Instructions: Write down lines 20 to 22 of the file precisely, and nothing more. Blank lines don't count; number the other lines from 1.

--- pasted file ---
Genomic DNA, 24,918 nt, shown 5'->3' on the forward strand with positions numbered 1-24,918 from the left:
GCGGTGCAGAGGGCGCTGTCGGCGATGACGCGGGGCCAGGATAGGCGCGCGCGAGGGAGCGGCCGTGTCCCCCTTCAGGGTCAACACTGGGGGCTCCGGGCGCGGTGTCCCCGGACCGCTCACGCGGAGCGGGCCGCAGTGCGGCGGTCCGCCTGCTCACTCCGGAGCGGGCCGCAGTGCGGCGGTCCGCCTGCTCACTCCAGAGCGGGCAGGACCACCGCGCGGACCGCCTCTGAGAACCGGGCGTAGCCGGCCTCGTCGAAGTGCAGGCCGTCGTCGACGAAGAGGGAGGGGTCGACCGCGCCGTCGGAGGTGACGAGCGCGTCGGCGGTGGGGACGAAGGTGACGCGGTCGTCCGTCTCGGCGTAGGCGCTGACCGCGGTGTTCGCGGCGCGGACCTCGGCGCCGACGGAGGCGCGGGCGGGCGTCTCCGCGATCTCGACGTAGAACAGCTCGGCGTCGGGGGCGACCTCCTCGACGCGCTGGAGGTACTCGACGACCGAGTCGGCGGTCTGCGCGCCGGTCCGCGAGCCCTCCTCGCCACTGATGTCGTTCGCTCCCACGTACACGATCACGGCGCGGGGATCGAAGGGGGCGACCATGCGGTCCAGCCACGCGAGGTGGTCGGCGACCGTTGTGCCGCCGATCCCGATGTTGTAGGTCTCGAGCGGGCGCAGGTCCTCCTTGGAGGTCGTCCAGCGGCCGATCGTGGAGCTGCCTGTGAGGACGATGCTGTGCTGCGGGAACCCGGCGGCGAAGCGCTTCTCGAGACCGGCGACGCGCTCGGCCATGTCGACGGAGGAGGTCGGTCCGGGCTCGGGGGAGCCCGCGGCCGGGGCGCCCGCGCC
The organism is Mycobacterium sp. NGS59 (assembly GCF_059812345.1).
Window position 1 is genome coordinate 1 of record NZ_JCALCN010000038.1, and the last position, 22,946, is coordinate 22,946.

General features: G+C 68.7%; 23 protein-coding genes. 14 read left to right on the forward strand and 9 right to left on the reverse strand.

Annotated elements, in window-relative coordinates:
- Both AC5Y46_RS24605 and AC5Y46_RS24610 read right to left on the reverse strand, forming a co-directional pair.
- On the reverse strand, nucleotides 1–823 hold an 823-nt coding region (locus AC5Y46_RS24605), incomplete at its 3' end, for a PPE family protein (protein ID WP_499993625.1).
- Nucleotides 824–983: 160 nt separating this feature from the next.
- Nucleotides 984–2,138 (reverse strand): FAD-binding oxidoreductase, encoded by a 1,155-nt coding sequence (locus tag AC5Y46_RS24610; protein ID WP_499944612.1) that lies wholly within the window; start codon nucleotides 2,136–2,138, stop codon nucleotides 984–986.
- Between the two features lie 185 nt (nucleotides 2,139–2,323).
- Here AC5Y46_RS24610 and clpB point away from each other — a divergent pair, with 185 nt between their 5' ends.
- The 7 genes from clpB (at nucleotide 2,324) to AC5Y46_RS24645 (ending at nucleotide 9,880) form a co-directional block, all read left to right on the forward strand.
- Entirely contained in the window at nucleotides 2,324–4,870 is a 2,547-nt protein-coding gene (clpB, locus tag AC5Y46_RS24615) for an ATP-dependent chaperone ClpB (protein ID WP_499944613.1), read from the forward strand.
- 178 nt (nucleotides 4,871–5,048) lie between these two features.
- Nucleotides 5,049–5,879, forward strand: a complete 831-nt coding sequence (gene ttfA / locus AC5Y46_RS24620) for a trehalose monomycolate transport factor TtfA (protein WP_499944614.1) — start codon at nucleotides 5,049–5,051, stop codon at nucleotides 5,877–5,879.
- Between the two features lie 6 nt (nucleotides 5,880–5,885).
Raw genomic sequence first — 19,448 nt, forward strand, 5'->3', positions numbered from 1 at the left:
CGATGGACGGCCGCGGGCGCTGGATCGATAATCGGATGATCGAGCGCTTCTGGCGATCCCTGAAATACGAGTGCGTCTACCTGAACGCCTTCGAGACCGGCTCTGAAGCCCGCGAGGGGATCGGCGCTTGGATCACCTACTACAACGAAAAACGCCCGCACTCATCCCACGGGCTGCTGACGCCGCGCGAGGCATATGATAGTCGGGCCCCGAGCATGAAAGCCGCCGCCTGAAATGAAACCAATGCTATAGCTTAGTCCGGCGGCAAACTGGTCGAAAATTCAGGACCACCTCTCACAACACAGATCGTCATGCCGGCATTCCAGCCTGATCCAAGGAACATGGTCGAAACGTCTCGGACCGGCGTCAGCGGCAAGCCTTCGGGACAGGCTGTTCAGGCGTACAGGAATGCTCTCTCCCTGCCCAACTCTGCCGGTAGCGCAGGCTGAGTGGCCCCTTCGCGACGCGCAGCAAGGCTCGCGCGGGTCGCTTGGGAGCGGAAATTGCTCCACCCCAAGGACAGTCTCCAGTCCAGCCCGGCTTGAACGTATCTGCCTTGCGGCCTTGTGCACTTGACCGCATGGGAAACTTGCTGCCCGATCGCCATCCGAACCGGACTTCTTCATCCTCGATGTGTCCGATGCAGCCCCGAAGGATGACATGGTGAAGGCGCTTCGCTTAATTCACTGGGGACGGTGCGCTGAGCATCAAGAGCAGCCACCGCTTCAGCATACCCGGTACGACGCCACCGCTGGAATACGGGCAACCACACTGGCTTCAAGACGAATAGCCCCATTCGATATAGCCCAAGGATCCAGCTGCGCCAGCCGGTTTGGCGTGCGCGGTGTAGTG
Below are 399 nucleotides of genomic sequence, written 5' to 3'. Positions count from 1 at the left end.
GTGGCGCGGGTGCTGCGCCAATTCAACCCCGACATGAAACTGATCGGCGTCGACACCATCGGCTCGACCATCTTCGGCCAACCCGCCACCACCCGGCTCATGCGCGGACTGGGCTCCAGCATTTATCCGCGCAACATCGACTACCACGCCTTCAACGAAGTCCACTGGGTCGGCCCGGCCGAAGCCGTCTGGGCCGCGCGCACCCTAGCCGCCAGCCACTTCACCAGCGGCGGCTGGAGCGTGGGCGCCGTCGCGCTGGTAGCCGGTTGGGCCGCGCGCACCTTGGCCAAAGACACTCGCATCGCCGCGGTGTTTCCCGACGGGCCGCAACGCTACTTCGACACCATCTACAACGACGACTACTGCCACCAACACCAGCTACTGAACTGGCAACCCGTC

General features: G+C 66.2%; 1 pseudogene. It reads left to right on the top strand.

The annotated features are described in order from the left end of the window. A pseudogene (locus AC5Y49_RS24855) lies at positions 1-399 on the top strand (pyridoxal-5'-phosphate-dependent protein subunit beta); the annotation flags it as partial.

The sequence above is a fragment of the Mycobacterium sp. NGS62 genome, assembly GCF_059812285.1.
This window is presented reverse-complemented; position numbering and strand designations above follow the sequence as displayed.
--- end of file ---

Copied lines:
Below are 399 nucleotides of genomic sequence, written 5' to 3'. Positions count from 1 at the left end.
GTGGCGCGGGTGCTGCGCCAATTCAACCCCGACATGAAACTGATCGGCGTCGACACCATCGGCTCGACCATCTTCGGCCAACCCGCCACCACCCGGCTCATGCGCGGACTGGGCTCCAGCATTTATCCGCGCAACATCGACTACCACGCCTTCAACGAAGTCCACTGGGTCGGCCCGGCCGAAGCCGTCTGGGCCGCGCGCACCCTAGCCGCCAGCCACTTCACCAGCGGCGGCTGGAGCGTGGGCGCCGTCGCGCTGGTAGCCGGTTGGGCCGCGCGCACCTTGGCCAAAGACACTCGCATCGCCGCGGTGTTTCCCGACGGGCCGCAACGCTACTTCGACACCATCTACAACGACGACTACTGCCACCAACACCAGCTACTGAACTGGCAACCCGTC

General features: G+C 66.2%; 1 pseudogene. It reads left to right on the top strand.